When the founder of the Southern Song dynasty reestablished the capital in Lin'an (modern Hangzhou), an imperial Confucius Temple was constructed. Kongzi's forty-eighth generation descendant, Duke Kong Duanyou, followed the Song emperor, and established the southern Kong lineage. By 1136 the Kongs settled in Quzhou, Quzhou, Zhejiang, where they converted the local school temple into a temple operated by Kongzi's descendants. Later a family temple honoring Kongzi was established at a nearby lake. Around 1279, when the Southern Song fell, this temple was destroyed by fire, and was not rebuilt until 1407. The present day Quzhou Confucius temple was moved to its current location in 1520.

According to most accounts, a temple honoring Kongzi was built in his hometown in 478 B.C. (17th year of Duke Ai of Lu), a year after his death. The sources suggest that, since the early years of this temple, the spirits of Kongzi and his disciples were represented with wall paintings and clay or wooden statues. After years of court debate, it was decided in 1530 that these spirits would not be represented by an iconic image of his likeness in the imperial temples in the capital and other bureaucratic locations. Opponents of iconic representations of Kongzi argued that such statues copied Buddhist practices of temple worship and also tended to confuse ritual ideas in ancestral sacrifice. They argued that imperial temples were constructed to honor Kongzi's teachings, not just the spirit of the flesh-and-blood man. The statues of Kongzi were removed from official temples, but they remained in the temples operated by Kongzi's family descendants, such as this statue of Kongzi in the Main Hall of Great Completion of the Confucius Temple in Qufu.

Evidence suggests that as early as the eleventh century, Confucius temples had rooms to pay sacrifices to Confucius' father Shuliang He, and in 1048, a hall was built for this purpose. During the Yuan and Ming dynasties, ritualists explored the connection between the family cult of Confucius' descendants and the state cult of Confucius. When Shuliang He was posthumously honored as Duke who Gave Birth to the Sage, shrines called the Shrine for the Duke who Gave Birth to the Sage (Qisheng ci) were constructed to honor Confucius' father. The shrine in Qufu pictured here, was located immediately west of the Hall of Great Completion in 1729. The Qufu shrine has fallen into disrepair and is currently undergoing renovation; pictured here is the spirit statue of Shuliang He.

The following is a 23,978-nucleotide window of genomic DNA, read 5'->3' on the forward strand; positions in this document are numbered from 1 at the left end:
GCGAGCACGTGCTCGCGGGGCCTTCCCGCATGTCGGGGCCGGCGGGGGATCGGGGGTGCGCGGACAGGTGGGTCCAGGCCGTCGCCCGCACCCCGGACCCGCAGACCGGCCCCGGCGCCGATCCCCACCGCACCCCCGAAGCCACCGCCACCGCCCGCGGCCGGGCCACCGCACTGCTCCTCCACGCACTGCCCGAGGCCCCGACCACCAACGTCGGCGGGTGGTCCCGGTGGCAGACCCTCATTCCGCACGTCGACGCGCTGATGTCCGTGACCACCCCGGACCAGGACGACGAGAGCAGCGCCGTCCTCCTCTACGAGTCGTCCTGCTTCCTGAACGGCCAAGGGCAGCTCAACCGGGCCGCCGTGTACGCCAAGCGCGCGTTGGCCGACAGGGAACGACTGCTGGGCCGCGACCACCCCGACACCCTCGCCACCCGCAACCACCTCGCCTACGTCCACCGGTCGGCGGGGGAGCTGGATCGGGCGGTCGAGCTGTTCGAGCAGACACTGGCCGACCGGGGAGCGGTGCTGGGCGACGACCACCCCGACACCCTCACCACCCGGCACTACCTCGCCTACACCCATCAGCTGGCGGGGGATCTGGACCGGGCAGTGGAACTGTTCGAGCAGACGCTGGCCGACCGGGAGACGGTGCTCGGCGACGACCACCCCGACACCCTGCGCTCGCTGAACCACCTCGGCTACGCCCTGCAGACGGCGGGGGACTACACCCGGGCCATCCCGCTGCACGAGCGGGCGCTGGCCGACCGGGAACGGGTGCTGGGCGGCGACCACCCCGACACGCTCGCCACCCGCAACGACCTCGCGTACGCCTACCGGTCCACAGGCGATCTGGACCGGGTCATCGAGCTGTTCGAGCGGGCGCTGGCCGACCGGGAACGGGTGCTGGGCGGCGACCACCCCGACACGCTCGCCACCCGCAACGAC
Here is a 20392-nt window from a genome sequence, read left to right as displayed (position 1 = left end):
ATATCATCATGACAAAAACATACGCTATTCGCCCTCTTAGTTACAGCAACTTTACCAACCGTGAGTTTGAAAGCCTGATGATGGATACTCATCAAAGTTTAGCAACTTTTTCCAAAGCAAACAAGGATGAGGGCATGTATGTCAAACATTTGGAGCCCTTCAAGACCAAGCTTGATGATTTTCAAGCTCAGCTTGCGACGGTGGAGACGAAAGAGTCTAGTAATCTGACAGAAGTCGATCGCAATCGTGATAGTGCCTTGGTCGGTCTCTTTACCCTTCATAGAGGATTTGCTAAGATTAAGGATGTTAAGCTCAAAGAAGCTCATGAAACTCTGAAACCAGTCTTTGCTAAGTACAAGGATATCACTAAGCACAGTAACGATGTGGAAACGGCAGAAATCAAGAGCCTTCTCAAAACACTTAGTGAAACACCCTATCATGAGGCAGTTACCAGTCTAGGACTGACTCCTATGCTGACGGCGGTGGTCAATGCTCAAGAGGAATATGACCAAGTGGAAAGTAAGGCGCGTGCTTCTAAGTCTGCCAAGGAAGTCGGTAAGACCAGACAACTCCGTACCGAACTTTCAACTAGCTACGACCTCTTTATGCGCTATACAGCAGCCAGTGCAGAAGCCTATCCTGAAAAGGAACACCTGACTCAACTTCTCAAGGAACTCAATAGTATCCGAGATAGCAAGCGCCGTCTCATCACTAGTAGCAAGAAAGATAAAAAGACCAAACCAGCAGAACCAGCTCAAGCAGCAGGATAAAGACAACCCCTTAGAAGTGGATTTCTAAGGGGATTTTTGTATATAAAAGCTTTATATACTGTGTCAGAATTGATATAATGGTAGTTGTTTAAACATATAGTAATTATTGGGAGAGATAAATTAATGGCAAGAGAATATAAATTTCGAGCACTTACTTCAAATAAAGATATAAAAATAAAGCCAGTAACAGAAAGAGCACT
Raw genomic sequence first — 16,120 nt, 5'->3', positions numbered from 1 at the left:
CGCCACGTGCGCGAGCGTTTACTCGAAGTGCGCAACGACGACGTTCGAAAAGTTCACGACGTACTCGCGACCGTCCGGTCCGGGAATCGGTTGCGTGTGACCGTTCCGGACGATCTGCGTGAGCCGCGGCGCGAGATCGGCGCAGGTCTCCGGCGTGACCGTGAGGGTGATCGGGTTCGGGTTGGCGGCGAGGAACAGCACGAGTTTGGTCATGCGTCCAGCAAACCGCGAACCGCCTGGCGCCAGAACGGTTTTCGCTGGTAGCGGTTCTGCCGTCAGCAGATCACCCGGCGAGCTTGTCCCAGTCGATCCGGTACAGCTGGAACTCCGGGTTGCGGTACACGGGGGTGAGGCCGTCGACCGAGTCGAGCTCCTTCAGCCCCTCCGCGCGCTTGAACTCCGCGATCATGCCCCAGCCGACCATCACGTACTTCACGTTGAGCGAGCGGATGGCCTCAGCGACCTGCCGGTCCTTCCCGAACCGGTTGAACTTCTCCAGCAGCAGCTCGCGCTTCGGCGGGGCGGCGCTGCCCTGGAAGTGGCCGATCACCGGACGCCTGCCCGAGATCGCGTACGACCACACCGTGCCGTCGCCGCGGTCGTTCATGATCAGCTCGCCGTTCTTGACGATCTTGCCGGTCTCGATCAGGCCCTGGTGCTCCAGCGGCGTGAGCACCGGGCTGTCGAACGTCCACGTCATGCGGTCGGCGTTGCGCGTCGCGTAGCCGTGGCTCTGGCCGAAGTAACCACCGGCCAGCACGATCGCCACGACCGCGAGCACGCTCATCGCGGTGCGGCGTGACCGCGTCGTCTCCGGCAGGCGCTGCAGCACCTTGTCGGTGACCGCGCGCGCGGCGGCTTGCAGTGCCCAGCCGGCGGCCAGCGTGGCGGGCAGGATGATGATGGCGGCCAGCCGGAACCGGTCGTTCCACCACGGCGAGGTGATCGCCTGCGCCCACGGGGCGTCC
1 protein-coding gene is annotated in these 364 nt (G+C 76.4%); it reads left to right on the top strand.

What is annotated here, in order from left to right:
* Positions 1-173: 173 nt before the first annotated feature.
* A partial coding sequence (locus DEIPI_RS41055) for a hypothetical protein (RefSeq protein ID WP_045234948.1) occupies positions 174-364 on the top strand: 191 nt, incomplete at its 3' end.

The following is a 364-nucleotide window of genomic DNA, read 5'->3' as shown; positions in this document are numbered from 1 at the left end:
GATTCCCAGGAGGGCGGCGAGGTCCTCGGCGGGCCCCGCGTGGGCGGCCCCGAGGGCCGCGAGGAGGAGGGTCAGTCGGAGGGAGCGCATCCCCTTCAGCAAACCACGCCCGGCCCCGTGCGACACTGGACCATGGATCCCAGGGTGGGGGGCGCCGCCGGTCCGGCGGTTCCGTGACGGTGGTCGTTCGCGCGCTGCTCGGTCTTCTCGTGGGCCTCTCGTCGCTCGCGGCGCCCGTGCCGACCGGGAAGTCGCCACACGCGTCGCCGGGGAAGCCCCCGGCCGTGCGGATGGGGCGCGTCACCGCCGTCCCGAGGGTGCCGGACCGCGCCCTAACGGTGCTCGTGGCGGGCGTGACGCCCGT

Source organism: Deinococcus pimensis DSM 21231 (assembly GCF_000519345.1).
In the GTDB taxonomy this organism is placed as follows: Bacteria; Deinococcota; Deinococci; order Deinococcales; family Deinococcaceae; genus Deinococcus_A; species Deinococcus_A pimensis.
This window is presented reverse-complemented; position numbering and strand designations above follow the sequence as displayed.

Bibliography of sources on Confucius, his cult, and the intellectual traditions that trace their origins to him


Appendix A. "Confucianism"
The word "Confucianism" is a sixteenth-century Jesuit conceit that purports to be a translation of a Chinese term. The most common Chinese term for what Westerners call Confucianism, however, is more felicitously rendered the "School of the Learned" (Ru jia). This educated Ru group may have emerged within lower echelons of the aristocracy as early as the Shang (1766-1027 B.C.), but it was apparently not understood as a distinctive school of thought until relatively late. The three most prominent figures of the early "School of the Learned" -- viz., Confucius (Kongzi), Mencius (Mengzi), and Xunzi -- did not use it to name their tradition. They tended to speak, instead, of the "Way of the Gentleman," not so much as a name for a philosophical tradition than as a paragon of one who embodied virute in his conduct. In one of the earliest histories of ancient Chinese philosophy, Sima Tan (d. 110 B.C.) names the "School of the Learned" (or Ru jia) among other competing philosophical schools in order to demonstrate that only the School of the Way and Potency (usually referred to as Daoism) can encompass the strengths of all schools. The division of the philosophical masters and their followers of the late Zhou into discrete schools gained greater currency in the Han when Sima Tan's essay appeared in the Historical Records, begun under his editorship and completed by his son, Sima Qian. Even in Liu Xiang's (77-6 B.C.) more "Confucian" essay summarizing seven schools of the late Zhou, one is struck by a concern that Kongzi's followers had splintered rather than unified this school. Liu distinguishes among 103 schools of Kongzi's followers, divided according to different exegetical traditions of the Confucian canon. Two other terms to refer to this school were coined in Sima Qian's Historical Records: the "forest of the learned" (ru lin), which became the standard term in most subsequent dynastic histories, and Ru Learning, which, along with Ru jia, is commonly used today to refer to Confucianism.